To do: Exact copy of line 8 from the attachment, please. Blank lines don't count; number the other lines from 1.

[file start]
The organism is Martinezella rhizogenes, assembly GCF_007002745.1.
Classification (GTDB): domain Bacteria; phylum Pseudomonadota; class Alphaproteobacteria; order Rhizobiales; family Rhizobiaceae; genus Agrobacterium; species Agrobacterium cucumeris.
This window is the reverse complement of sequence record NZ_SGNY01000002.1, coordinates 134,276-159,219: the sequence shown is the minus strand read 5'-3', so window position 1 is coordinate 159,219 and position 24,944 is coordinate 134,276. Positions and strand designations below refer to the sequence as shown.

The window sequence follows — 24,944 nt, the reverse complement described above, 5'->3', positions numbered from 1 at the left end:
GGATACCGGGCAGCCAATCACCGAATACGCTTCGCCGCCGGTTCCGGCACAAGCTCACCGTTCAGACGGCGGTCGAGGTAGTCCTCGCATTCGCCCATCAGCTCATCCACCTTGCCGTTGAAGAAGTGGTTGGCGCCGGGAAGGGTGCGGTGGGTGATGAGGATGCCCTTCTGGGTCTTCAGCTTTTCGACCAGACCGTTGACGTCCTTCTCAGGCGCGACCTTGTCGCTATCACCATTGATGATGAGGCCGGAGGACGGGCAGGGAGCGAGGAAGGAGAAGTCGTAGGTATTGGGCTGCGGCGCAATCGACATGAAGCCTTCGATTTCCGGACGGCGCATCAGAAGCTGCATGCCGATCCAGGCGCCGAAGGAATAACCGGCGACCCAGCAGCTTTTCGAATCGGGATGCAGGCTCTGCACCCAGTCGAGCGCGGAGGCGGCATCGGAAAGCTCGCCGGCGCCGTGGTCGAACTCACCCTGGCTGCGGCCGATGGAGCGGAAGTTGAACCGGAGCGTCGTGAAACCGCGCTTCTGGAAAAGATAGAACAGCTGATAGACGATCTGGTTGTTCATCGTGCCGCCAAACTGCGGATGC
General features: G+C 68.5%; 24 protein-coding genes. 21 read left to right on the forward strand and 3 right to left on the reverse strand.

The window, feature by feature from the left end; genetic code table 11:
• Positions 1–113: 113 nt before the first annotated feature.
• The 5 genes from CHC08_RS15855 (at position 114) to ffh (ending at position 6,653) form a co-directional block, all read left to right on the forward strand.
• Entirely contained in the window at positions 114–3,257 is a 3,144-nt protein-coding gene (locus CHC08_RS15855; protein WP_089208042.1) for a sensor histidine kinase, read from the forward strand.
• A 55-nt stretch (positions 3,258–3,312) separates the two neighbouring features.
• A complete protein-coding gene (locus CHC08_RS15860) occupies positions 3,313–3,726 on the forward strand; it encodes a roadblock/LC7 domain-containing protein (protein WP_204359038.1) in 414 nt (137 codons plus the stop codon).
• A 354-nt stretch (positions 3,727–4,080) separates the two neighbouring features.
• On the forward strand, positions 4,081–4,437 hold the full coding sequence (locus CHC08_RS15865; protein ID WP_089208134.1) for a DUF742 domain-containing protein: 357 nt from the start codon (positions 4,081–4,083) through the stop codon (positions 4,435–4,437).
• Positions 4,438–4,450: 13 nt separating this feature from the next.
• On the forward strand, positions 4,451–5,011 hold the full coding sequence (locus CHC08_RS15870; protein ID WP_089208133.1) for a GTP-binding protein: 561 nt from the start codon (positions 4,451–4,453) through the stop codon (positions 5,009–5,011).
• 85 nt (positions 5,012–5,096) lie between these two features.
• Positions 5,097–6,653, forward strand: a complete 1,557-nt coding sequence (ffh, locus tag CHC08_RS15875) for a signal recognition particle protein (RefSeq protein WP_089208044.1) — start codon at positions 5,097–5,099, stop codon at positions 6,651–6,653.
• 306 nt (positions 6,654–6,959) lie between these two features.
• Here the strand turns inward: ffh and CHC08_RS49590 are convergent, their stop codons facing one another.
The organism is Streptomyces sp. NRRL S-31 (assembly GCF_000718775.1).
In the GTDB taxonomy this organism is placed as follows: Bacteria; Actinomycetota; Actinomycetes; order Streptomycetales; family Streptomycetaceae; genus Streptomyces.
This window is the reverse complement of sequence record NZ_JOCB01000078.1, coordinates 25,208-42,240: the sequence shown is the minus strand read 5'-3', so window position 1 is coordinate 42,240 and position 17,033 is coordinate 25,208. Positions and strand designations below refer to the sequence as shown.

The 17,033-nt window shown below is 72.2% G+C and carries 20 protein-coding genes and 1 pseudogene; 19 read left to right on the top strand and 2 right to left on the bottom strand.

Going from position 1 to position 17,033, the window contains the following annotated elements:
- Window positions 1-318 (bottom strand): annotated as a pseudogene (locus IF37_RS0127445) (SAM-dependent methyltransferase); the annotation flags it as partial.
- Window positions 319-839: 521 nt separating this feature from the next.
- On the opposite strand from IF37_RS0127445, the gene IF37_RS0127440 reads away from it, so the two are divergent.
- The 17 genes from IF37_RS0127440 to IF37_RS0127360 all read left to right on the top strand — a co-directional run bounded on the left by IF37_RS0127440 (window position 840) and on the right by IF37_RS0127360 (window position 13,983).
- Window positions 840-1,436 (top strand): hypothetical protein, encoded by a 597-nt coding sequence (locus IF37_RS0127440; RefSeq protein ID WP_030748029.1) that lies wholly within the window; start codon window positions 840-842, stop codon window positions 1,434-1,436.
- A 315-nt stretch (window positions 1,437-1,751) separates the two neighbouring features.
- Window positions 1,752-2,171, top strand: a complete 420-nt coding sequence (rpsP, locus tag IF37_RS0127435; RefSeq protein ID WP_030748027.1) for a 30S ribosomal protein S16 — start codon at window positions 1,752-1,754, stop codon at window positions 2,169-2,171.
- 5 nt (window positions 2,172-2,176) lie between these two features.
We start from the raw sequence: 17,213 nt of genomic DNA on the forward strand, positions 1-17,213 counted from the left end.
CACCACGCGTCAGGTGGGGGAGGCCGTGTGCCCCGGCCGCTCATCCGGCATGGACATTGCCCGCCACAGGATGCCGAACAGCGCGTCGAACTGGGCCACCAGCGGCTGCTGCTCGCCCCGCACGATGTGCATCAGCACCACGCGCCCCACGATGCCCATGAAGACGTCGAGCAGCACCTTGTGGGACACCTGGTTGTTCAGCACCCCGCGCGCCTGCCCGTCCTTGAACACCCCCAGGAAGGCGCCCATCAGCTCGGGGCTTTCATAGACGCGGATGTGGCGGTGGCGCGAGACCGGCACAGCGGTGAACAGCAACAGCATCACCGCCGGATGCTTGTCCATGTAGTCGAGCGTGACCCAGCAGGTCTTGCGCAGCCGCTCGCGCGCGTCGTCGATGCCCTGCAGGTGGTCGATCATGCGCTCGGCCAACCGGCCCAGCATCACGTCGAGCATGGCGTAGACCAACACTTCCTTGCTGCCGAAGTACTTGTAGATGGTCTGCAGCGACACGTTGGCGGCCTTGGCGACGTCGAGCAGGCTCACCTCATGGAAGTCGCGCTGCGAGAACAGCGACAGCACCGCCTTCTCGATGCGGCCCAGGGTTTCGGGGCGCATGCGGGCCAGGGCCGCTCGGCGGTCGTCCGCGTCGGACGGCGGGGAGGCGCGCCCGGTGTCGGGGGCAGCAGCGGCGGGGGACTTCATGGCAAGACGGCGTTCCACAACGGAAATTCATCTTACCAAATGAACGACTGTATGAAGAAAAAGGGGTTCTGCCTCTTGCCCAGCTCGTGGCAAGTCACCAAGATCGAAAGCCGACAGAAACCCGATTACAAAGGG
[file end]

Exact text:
• Positions 1–113: 113 nt before the first annotated feature.